This year we have updated and extended our analysis, including quantifying for the first time the value gained
from training staff and from the free media space we negotiate on behalf of pro bono clients, and the negative
value associated with our waste disposal and water consumption.
We considered the benefits associated with our economic activities including employee salaries, payments
to suppliers, taxes to governments and dividends to share owners.
As for last year, our analysis shows a significant direct positive contribution to economies as well as a significant
multiplier effect from the salaries and payments we make, which enable our people to buy goods and services and
our suppliers to create jobs and spend in the economy.
Gross value added: £10.5 billion economic impact
The direct contribution our activities make to the worldwide economy is measured as Gross Value Added (GVA). This is calculated as the financial value of the services we sell minus the cost of all inputs directly related to delivery of these services. The value of services we produce stands at £10.5 billion. This income is used to cover operating costs and taxes, and dividends.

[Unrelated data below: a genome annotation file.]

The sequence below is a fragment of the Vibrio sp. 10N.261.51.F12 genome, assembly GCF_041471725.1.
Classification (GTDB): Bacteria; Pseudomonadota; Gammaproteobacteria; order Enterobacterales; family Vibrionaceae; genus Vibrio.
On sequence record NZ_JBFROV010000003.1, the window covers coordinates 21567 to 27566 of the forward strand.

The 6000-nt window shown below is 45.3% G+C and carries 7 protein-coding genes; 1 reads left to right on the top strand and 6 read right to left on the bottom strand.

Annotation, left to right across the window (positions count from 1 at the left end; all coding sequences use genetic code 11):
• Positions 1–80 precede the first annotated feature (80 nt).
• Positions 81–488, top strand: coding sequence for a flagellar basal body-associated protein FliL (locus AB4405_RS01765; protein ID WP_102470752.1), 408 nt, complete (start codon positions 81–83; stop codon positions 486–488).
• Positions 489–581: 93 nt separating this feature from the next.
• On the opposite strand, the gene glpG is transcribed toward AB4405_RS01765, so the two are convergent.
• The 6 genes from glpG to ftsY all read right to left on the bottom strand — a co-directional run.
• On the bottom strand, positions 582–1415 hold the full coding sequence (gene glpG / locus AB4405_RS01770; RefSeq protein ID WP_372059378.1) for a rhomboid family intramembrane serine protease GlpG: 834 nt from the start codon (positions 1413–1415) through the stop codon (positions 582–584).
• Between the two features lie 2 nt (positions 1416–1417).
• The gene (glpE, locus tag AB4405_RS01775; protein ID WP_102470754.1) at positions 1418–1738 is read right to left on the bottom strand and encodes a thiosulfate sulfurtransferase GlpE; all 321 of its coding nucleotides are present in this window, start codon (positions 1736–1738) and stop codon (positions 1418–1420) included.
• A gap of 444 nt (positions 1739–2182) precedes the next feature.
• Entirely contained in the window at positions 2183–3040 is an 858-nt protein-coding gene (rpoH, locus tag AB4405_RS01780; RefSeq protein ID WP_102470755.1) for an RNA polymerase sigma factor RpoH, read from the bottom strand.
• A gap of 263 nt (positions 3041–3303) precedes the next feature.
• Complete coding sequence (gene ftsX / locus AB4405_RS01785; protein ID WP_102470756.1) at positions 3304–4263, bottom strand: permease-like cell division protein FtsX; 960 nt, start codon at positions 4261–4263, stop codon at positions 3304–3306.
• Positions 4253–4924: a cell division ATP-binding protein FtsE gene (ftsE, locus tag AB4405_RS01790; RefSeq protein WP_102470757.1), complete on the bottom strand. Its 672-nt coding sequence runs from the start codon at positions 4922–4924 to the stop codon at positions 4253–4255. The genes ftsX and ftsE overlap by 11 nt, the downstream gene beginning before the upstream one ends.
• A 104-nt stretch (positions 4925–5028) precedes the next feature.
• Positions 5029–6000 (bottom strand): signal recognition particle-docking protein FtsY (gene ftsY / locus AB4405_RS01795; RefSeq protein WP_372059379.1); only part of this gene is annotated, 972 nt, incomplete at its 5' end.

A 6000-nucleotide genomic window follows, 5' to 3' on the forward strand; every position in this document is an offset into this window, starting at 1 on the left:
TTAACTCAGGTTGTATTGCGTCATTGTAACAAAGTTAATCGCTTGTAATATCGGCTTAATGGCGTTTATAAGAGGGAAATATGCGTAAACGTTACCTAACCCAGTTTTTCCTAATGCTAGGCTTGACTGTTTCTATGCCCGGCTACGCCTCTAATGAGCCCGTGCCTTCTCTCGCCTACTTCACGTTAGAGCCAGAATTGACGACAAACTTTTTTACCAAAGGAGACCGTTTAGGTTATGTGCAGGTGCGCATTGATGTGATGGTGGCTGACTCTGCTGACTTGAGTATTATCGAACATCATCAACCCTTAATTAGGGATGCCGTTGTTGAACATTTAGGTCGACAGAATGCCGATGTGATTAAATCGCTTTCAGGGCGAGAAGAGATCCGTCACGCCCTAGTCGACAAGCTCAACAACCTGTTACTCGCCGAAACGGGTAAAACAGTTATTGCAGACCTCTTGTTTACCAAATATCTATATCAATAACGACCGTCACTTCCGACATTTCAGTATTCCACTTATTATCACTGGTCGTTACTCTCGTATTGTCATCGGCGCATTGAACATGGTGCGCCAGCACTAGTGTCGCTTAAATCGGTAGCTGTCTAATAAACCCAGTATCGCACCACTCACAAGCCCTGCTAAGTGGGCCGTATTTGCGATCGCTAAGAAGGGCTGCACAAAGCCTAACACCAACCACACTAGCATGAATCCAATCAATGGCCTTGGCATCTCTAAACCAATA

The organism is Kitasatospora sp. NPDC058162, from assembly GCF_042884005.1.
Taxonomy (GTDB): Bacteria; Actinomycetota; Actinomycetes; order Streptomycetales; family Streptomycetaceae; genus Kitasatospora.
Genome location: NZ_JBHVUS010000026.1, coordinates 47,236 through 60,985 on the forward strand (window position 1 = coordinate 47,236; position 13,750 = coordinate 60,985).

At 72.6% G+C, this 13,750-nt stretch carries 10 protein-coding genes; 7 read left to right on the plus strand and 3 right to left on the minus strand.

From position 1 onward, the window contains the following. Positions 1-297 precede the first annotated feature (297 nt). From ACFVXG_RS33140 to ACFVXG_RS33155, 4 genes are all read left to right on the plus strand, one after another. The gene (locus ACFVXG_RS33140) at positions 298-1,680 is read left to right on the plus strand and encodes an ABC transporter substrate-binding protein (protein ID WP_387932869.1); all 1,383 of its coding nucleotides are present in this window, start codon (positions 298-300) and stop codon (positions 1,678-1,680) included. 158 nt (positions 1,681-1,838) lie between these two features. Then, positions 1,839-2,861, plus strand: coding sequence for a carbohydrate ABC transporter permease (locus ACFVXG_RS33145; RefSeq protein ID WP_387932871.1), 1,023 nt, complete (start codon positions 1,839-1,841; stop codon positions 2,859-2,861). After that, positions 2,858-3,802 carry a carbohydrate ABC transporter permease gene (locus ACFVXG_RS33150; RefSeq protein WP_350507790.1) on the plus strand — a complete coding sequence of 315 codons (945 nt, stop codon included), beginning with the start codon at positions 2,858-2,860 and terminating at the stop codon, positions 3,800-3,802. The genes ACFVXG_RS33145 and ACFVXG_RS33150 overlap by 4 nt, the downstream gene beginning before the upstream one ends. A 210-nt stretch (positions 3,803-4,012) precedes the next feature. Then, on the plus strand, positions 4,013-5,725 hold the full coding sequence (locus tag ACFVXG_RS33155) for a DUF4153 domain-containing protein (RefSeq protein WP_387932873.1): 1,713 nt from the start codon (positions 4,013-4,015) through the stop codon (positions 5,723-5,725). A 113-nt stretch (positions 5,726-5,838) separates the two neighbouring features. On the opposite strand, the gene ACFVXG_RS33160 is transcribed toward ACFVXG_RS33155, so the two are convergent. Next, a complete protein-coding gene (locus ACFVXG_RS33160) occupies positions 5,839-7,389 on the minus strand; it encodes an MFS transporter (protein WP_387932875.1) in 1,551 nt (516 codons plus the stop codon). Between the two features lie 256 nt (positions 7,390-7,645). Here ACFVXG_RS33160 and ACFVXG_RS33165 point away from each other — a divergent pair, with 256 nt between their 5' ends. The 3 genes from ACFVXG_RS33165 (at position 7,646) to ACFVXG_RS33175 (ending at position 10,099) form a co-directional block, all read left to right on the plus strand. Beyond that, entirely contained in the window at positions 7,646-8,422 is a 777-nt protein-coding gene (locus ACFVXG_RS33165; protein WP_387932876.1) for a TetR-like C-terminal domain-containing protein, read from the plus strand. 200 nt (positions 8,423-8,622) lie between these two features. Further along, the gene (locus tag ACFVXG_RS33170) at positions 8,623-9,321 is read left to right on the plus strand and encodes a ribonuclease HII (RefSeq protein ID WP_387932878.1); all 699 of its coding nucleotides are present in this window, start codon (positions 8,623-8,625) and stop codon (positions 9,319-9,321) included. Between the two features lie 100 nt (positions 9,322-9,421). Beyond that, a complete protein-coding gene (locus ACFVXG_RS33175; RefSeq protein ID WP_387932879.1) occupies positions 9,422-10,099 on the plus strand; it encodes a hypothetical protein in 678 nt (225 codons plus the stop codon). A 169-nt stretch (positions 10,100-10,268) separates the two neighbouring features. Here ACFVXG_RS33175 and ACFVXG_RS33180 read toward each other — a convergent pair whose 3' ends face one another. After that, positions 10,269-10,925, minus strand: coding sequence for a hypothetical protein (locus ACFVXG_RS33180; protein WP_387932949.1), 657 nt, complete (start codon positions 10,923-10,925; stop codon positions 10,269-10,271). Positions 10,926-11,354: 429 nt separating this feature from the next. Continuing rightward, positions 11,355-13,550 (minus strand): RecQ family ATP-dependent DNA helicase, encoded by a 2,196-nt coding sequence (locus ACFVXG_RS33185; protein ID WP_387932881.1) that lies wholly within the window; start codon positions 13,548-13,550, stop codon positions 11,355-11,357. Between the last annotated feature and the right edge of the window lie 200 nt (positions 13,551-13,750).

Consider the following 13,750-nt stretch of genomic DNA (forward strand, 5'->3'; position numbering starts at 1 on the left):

Payroll: £6 billion in salaries and employee benefits
We are a major global employer, offering many thousands of well-remunerated positions. The £6 billion we spend on salaries and benefits (excluding social security costs) provides a cash injection into local economies in the 112 countries in which we operate.
Taxes: £1.3 billion paid to governments
Payments of taxes to national and local governments, including corporation and overseas taxes (£301 million), employer and employee taxes (£981 million) and other taxes (primarily property taxes) (£49 million), enables them to invest in local socio-economic development.
Supply chain: £2.3 billion indirect economic benefit
Our companies provide indirect benefits to economies across the world through procurement of advertising production, research operations, facilities, human resources, IT, telecoms, travel and professional services.
This spending provides many indirect benefits to the economy by supporting livelihoods and job creation.
These calculations exclude our media spend on behalf of clients.
Clients: Not quantified
The communications services we provide create a further indirect benefit by helping our clients to increase their revenues, which stimulates growth and helps create jobs. We are still considering ways of measuring this.